The internet has changed the way people communicate. Social media websites such as Facebook have opened the doors for people to stay in-touch, regardless of where they live. It has also created a new way for unhappy spouses to start new relationships, which often contributes to divorce.
A survey conducted by Divorce Online, a legal services firm, found that the word Facebook has appeared in more than one-third of divorce filings in the past few years. Attorneys across the country have seen an increase in the number of cases that submit evidence from social media as a contributing factor to the end of the marriage. Evidence such as online history searches, text messages and emails is being submitted as proof of wrongdoing by a spouse.
An online affair can start out as friends catching up, but it can quickly evolve into more. A spouse can sit within his or her own home in front of a computer and get to know somebody. Thus, the relationship can develop much quicker than if the individuals were trying to meet in person to spend time together. In fact, social media allows somebody who would otherwise never cheat be tempted because it is all too easy to do so.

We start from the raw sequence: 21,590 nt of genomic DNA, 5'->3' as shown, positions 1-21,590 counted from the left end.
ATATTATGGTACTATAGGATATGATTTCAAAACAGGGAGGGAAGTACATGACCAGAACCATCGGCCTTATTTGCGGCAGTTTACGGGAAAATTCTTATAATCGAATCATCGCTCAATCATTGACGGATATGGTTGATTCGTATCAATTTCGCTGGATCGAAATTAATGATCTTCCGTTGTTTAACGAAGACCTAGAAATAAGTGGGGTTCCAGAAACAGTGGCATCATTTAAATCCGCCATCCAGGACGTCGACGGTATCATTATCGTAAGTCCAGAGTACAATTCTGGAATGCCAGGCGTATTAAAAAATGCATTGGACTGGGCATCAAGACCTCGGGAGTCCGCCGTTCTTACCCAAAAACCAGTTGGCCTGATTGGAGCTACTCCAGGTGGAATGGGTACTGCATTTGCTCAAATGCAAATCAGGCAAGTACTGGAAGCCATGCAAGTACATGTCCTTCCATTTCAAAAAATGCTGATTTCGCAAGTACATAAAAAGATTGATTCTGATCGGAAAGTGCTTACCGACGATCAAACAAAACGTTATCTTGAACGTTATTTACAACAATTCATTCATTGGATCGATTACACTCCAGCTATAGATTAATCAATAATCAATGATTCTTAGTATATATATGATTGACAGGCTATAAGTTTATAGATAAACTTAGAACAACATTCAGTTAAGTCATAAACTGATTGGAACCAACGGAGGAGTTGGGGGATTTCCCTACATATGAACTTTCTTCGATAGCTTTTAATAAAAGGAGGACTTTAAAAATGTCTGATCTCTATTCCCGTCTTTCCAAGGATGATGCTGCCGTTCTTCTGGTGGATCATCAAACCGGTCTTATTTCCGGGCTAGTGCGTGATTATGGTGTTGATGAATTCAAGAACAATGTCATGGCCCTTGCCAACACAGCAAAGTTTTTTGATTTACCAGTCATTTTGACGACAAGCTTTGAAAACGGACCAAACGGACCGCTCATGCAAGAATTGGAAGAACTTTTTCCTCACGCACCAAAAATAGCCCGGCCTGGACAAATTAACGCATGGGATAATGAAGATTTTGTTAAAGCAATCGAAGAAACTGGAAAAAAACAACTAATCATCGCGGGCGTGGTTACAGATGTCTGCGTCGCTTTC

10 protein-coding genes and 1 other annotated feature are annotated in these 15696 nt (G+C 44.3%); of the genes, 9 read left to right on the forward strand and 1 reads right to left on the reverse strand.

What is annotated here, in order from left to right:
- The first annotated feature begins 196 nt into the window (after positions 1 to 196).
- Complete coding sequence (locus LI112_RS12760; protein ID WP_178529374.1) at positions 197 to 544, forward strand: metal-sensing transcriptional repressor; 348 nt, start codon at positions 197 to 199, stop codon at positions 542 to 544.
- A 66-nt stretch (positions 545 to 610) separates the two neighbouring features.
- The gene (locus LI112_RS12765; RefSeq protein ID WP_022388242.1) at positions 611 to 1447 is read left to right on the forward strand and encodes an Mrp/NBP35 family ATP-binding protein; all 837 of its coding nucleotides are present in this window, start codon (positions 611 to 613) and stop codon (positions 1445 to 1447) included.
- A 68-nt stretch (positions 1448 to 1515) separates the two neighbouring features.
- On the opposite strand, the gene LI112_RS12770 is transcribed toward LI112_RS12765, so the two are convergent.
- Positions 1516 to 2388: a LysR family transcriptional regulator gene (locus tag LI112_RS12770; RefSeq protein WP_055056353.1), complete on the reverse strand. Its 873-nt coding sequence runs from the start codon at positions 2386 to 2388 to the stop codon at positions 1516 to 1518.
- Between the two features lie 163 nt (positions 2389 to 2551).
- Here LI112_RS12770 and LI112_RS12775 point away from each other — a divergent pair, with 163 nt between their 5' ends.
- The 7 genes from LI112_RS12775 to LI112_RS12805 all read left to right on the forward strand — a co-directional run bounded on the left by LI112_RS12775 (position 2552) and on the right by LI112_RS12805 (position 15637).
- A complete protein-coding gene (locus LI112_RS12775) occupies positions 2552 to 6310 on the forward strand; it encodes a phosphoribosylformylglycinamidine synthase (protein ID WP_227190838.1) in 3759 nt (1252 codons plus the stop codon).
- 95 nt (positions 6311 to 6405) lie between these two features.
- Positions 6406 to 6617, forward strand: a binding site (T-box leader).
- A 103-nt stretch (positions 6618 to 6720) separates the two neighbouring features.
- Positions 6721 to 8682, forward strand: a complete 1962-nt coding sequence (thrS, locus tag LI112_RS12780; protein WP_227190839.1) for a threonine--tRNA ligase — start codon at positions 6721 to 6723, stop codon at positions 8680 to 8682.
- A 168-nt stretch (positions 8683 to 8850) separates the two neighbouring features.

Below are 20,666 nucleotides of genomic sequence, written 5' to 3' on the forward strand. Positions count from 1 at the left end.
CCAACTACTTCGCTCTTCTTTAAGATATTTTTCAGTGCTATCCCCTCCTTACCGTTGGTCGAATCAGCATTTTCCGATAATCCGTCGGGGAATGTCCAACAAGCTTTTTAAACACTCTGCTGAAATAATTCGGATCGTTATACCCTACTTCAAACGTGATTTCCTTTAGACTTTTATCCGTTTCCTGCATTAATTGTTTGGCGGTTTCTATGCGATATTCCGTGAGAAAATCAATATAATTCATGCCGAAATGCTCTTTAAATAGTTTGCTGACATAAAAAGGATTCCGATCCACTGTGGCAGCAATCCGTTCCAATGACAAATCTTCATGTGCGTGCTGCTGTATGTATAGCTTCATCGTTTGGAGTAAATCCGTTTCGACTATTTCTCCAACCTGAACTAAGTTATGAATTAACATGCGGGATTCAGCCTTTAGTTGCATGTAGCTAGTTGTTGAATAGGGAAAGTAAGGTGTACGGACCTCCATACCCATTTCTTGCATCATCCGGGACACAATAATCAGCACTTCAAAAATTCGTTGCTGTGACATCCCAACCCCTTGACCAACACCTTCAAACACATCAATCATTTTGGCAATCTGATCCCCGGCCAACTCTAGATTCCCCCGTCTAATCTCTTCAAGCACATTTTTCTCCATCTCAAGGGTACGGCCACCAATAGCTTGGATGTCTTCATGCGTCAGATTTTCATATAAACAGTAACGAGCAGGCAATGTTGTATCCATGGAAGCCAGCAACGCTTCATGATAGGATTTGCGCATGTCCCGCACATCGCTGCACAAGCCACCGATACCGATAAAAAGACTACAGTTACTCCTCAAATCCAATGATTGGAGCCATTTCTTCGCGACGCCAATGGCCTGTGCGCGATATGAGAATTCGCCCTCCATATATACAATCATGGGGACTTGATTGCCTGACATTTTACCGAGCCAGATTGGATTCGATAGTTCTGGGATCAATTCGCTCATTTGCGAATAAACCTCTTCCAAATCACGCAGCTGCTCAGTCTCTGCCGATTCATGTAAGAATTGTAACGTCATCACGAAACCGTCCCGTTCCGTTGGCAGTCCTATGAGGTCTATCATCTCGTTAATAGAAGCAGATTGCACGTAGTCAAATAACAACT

Does this mean you must ban all social media websites in order to save your marriage? No, nothing that drastic is necessary, but precautions should be taken. You and your spouse must openly communicate about your online activity. You should each mark your online status as “married” and allow your spouse to have access to your login information. A spouse that is aware his or her spouse can check the account at any time is more likely to keep all communications on a “friends only” basis. Finally, you must be honest with yourself about whether or not your online activity is damaging to your marriage. If you are not sure, it is time to turn off the computer and spend more time with your spouse.